Long-Term Care vs. Long-Term Disability Insurance: Understand the Difference
The number of people 65 and older is projected to double to 98 million by 2060—to an estimated 24 percent of the American population. Understandably, we need more care when we are older and our risk of disability increases, more people are starting to think carefully about their insurance needs. Long-term care insurance and individual and group long-term disability insurance can provide peace of mind by covering the potential financial needs of growing older.
That said, long-term care and individual or group long-term disability insurance aren’t just for the elderly. Accidents happen and sometimes we wind up needing long-term care earlier than we expected.
Long-term care and individual or group long-term disability insurance policies offer much different protections. Often disabled people may also require long-term care and as a result, individual and group long-term disability insurance often get confused with long-term care coverage. However, long-term disability (individual and group) and long-term care policies provide different benefits.
What Is Long-Term Care Insurance?
Individual and group long-term care insurance covers expenses related to care that you may need when you cannot or need extra assistance caring for yourself. Long-term care insurance kicks in when a person can no longer perform at least two of six “activities of daily living” such as basic hygiene, dressing, eating, using the bathroom, getting in and out of bed, or walking around. A long-term care policy will generally pay for the costs and expenses associated with necessary care that isn’t covered by most health insurance policies. This could include in-home nurse visits, extended stays in a nursing home or rehabilitation facility, hospice care, or any other expenses incurred to perform these activities of daily living.
What Is Individual and Group Long-Term Disability Insurance?
Unlike a long-term care policy, individual and group long-term disability insurance pays an income-replacement benefit. In other words, individual and group long-term disability insurance covers the loss of income as a result of a long-term disability that interferes with your ability to reliably perform the important duties of your occupation with reasonable continuity and in the usual and customary way. You can use the benefits paid from your individual and group long-term disability coverage for whatever living expenses you need, and it isn’t limited to medical or daily care. Individual and group long-term disability insurance typically covers 50 to 60 percent of your income before you suffered your disability.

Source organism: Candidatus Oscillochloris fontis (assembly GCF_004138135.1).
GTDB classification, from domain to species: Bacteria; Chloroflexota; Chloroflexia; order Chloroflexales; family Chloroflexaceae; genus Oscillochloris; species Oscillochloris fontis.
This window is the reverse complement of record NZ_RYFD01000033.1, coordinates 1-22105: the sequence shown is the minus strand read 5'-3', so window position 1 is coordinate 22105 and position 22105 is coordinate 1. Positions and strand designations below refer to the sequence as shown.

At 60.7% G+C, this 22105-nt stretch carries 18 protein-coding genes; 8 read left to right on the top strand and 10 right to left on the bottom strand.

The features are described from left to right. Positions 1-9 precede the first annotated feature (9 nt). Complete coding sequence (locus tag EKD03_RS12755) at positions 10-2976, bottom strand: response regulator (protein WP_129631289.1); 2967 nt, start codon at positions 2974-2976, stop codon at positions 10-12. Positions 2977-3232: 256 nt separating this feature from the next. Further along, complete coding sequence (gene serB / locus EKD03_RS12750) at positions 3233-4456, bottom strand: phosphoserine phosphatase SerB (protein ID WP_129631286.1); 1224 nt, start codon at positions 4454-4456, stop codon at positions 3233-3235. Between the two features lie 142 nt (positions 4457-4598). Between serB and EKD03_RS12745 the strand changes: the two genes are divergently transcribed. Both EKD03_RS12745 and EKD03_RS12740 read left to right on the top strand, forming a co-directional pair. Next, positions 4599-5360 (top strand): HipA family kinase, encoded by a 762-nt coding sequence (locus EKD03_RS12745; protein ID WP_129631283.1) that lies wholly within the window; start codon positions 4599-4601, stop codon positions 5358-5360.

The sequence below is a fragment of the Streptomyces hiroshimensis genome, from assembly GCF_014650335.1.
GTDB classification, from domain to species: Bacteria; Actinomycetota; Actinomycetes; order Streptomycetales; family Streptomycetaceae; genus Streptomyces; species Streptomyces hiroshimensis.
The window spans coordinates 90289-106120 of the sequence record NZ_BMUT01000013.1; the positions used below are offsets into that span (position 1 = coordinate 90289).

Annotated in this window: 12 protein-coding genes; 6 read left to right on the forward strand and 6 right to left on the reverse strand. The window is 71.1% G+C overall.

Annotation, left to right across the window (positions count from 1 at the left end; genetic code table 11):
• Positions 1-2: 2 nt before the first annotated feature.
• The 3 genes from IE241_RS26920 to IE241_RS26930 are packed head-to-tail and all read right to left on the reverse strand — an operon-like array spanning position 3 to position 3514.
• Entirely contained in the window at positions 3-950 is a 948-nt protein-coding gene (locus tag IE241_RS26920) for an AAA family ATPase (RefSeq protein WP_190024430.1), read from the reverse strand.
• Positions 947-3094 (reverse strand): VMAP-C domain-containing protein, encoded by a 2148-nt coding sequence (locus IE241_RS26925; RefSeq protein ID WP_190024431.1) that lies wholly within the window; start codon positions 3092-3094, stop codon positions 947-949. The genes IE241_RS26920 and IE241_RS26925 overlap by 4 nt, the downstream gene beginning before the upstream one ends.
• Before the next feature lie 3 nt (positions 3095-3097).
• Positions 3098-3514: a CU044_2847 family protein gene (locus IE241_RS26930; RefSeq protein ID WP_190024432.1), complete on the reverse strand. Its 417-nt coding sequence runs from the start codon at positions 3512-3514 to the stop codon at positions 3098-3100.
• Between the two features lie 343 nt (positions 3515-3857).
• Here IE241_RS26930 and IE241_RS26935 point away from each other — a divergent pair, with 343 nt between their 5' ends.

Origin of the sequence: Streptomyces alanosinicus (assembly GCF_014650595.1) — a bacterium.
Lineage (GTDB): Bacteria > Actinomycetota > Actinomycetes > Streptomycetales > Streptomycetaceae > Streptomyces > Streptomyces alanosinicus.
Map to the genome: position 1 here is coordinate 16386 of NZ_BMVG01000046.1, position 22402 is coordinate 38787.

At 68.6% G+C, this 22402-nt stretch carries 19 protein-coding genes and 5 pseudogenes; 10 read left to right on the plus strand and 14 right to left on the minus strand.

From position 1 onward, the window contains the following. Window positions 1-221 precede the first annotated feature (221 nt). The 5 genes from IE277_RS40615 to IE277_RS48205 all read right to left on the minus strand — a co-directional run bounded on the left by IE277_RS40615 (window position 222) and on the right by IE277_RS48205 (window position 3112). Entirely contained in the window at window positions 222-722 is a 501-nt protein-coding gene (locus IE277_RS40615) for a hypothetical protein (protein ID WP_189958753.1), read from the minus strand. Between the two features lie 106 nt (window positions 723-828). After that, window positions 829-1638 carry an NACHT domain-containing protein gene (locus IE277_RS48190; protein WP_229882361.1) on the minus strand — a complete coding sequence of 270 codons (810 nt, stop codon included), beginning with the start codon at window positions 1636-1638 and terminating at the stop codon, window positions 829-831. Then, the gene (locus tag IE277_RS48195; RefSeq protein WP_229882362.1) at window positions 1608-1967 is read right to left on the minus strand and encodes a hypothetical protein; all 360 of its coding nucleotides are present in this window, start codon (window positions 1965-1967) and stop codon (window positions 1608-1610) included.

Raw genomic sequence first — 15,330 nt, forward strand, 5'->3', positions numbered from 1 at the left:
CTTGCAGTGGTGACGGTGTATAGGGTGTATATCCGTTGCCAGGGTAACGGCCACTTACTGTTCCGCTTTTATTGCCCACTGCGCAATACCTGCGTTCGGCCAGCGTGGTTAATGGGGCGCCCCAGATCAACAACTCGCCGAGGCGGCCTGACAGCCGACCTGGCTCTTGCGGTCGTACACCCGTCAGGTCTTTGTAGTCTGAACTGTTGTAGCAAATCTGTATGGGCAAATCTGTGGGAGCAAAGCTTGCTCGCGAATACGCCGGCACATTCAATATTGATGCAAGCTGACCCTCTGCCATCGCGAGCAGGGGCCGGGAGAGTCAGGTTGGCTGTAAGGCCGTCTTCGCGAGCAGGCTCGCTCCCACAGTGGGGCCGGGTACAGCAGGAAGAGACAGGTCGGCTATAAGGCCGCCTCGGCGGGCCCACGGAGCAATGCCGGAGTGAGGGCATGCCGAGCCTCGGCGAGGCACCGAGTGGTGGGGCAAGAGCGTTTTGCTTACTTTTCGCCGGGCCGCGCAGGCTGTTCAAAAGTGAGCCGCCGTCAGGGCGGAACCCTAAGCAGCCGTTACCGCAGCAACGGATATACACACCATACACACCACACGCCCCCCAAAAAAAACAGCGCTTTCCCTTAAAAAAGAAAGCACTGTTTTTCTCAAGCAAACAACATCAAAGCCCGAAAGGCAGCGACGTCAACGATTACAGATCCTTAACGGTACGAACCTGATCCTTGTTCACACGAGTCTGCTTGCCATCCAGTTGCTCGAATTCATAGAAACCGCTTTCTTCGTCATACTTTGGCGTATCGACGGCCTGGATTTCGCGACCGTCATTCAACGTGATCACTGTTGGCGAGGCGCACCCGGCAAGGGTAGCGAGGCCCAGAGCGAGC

A Side-by-Side Comparison of Long-Term Care and Long-Term Disability Insurance
Certain types of insurance seem so similar and yet are fundamentally different, so a chart comparing the various features may help explain them.
|Long-Term Care Insurance||Individual and Group Long-Term Disability Insurance|
|What it covers||Expenses related to long-term care: nursing home, in-home care, assisted living, adult day care||Covers 50 to 60 percent of your income; policyholders may use individual and group long-term disability benefits in any way they deem appropriate|
|Triggering event||The policyholder is no longer able to perform at least two of the following six “activities of daily living:”
||Once you are unable to perform the material and substantial duties of your occupation, long-term disability insurance provides coverage after your elimination period ends|
|Age||Generally from the age of majority forward||Generally only provides coverage until age 65 or normal retirement age|
Keep these two fundamental differences in mind:
- Individual and group long-term disability covers your income, while long-term care covers out-of-pocket expenses for long-term care.
- Long-term care can provide coverage at any age, while individual and group long-term disability generally provides coverage only until age 65 or normal retirement age.